Argentina will offer holdouts another chance at joining a restructuring deal over its 2001 debt default that has been rejected twice before, the country's president said.
On Tuesday "we will send a bill to Congress to open for a third time the debt swap for the seven percent who did not enter into the previous swaps (in 2005 and 2010)," Argentine President Cristina Kirchner said on Monday, in a televised address.
She said the government would also offer "a massive replacement of securities" for the 93 percent of investors who accepted the past offers, which would be payable under the same terms agreed in the past but in Argentina rather than New York.
Argentina's economy minister had said Sunday that it would continue repaying its debt on the same terms despite losing an appeal in a US court in its case against unhappy creditors.
On Friday, a US appeals court in New York ordered Buenos Aires to pay $1.47 billion to hedge funds holding its defaulted bonds, quashing an appeal against an initial 2012 judgment.
"We will continue to pay (the debt) as we have been until now, under the same terms," Economy Minister Hernan Lorenzino told state news agency Telam.
The ruling was "an attempt to bring the country back to the situation it was in in 2001," Lorenzino added, reflecting widespread fears that paying off the holdouts could unravel the previous deals and lead to another massive default.
Faced with bankruptcy in 2001, Argentina reached a deal with almost all of its private creditors to restructure its debt at a discount of nearly 70 percent in two phases, in 2005 and 2010, for a total of $90 billion.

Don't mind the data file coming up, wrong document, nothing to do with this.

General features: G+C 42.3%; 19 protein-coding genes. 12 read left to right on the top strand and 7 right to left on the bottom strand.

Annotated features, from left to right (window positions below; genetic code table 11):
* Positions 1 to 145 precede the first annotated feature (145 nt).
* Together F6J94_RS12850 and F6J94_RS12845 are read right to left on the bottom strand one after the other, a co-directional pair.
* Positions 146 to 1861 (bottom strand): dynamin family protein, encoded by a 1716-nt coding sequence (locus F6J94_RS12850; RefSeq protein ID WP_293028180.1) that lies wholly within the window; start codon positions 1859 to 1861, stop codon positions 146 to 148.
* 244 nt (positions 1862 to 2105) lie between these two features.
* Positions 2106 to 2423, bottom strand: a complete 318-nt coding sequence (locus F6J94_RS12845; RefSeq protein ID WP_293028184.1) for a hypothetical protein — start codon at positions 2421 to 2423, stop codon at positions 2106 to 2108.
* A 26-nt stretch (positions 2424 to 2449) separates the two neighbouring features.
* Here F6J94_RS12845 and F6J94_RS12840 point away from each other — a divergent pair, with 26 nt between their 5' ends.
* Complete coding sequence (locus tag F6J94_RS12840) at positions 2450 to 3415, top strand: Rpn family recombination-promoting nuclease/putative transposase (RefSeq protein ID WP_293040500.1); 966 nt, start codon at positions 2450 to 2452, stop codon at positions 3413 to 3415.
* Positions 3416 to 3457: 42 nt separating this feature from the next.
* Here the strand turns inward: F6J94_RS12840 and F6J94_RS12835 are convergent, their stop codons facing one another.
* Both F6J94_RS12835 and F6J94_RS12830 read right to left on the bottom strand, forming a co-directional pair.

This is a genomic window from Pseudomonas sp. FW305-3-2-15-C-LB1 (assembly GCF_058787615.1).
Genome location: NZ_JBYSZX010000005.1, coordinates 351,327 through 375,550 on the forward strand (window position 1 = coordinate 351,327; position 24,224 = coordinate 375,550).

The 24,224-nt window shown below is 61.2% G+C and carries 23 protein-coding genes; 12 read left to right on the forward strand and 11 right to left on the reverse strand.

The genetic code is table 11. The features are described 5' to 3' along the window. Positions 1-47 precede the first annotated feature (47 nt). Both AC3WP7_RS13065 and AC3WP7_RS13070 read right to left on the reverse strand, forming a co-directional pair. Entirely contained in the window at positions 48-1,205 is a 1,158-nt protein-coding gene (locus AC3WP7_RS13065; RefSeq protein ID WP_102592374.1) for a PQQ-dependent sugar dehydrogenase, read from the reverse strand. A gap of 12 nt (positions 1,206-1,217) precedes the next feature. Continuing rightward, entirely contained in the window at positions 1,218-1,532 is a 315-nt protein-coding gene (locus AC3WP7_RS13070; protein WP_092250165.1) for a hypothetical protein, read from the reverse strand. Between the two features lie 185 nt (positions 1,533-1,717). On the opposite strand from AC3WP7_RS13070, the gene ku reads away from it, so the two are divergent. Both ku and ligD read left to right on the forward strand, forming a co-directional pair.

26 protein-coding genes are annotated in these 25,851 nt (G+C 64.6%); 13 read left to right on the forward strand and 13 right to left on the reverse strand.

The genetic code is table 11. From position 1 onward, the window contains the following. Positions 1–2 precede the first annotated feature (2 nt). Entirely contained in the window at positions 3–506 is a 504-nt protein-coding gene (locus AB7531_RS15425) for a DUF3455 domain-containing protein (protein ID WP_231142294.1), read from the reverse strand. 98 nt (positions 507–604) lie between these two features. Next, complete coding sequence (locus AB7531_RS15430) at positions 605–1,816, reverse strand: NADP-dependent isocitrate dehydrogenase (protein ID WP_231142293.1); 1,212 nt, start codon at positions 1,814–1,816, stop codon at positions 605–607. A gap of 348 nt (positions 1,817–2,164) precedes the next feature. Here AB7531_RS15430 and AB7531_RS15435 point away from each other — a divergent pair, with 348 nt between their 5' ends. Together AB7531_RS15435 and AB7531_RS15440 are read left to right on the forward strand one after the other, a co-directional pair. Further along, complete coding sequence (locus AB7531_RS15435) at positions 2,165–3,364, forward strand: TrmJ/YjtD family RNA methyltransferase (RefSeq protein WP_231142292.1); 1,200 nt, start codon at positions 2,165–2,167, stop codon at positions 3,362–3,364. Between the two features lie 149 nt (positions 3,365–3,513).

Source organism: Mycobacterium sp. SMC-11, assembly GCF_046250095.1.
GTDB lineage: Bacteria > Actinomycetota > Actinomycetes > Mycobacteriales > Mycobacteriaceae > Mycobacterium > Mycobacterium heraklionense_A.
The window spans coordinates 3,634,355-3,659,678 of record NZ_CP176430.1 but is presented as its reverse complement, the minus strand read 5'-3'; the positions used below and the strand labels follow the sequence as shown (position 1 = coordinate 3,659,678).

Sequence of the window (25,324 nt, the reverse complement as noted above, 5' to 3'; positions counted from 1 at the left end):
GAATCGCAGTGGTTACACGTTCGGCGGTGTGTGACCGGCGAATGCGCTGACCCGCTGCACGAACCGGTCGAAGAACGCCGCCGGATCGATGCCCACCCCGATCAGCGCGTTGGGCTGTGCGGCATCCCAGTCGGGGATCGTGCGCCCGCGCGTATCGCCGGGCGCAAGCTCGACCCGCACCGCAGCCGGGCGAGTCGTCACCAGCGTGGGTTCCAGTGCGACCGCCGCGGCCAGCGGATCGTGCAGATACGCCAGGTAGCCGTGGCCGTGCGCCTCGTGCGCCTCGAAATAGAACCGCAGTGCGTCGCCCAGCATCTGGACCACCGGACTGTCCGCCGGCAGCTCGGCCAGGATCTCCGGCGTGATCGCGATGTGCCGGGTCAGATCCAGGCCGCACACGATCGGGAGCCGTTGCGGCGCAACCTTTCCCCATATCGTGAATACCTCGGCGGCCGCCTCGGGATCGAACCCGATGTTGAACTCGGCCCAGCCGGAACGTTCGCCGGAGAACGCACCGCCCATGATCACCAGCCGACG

In a case closely watched by financial and debt markets, the US court endorsed the original decision that Argentina must compensate two hedge funds 100 percent of the value of the defaulted bonds they hold, after the two declined to take part in a restructuring of the debt.
The hedge funds in question -- branded "vulture funds" by Buenos Aires -- are NML Capital and Aurelius.
Because Buenos Aires had requested the US Supreme Court to weigh in on the case, the appeals court said it would hold off on enforcing the decision.
Buenos Aires has argued that bondholders who took part in the 2005 and 2010 restructuring of nearly $100 billion of defaulted debt, which forced them to swallow huge writedowns, would now be able to lay claim as well for 100 percent compensation.
That could overwhelm the country's finances and lead to a fresh default, Argentina has claimed.
The South American nation of 42 million, a major world agricultural exporter, is struggling to contain capital flight so severe the government has imposed controls on currency exchange.